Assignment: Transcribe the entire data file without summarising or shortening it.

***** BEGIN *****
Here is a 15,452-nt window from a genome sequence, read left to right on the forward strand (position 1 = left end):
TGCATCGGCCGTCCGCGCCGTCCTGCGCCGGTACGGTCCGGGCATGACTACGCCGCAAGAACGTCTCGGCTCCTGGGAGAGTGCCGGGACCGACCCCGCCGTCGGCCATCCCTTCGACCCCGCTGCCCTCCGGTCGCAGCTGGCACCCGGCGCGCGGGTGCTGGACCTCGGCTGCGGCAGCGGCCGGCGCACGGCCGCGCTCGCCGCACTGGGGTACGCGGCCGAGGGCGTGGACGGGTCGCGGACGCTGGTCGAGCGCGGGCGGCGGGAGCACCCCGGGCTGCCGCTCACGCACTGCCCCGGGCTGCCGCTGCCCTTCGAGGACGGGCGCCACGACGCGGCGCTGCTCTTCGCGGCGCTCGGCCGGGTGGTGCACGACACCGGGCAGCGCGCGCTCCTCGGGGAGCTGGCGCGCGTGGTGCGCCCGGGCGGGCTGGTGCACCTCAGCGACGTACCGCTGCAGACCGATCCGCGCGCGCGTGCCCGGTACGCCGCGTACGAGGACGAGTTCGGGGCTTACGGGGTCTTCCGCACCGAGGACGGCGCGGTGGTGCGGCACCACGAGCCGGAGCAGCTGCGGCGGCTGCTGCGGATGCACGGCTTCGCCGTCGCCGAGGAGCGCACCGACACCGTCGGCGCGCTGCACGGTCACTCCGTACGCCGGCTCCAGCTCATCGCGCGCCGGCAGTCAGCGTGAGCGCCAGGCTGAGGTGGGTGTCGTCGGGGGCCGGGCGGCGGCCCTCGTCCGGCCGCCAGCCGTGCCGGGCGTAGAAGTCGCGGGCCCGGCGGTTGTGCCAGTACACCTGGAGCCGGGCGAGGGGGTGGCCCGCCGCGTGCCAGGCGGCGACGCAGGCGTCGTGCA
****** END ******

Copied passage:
Here is a 15,452-nt window from a genome sequence, read left to right on the forward strand (position 1 = left end):
TGCATCGGCCGTCCGCGCCGTCCTGCGCCGGTACGGTCCGGGCATGACTACGCCGCAAGAACGTCTCGGCTCCTGGGAGAGTGCCGGGACCGACCCCGCCGTCGGCCATCCCTTCGACCCCGCTGCCCTCCGGTCGCAGCTGGCACCCGGCGCGCGGGTGCTGGACCTCGGCTGCGGCAGCGGCCGGCGCACGGCCGCGCTCGCCGCACTGGGGTACGCGGCCGAGGGCGTGGACGGGTCGCGGACGCTGGTCGAGCGCGGGCGGCGGGAGCACCCCGGGCTGCCGCTCACGCACTGCCCCGGGCTGCCGCTGCCCTTCGAGGACGGGCGCCACGACGCGGCGCTGCTCTTCGCGGCGCTCGGCCGGGTGGTGCACGACACCGGGCAGCGCGCGCTCCTCGGGGAGCTGGCGCGCGTGGTGCGCCCGGGCGGGCTGGTGCACCTCAGCGACGTACCGCTGCAGACCGATCCGCGCGCGCGTGCCCGGTACGCCGCGTACGAGGACGAGTTCGGGGCTTACGGGGTCTTCCGCACCGAGGACGGCGCGGTGGTGCGGCACCACGAGCCGGAGCAGCTGCGGCGGCTGCTGCGGATGCACGGCTTCGCCGTCGCCGAGGAGCGCACCGACACCGTCGGCGCGCTGCACGGTCACTCCGTACGCCGGCTCCAGCTCATCGCGCGCCGGCAGTCAGCGTGAGCGCCAGGCTGAGGTGGGTGTCGTCGGGGGCCGGGCGGCGGCCCTCGTCCGGCCGCCAGCCGTGCCGGGCGTAGAAGTCGCGGGCCCGGCGGTTGTGCCAGTACACCTGGAGCCGGGCGAGGGGGTGGCCCGCCGCGTGCCAGGCGGCGACGCAGGCGTCGTGCA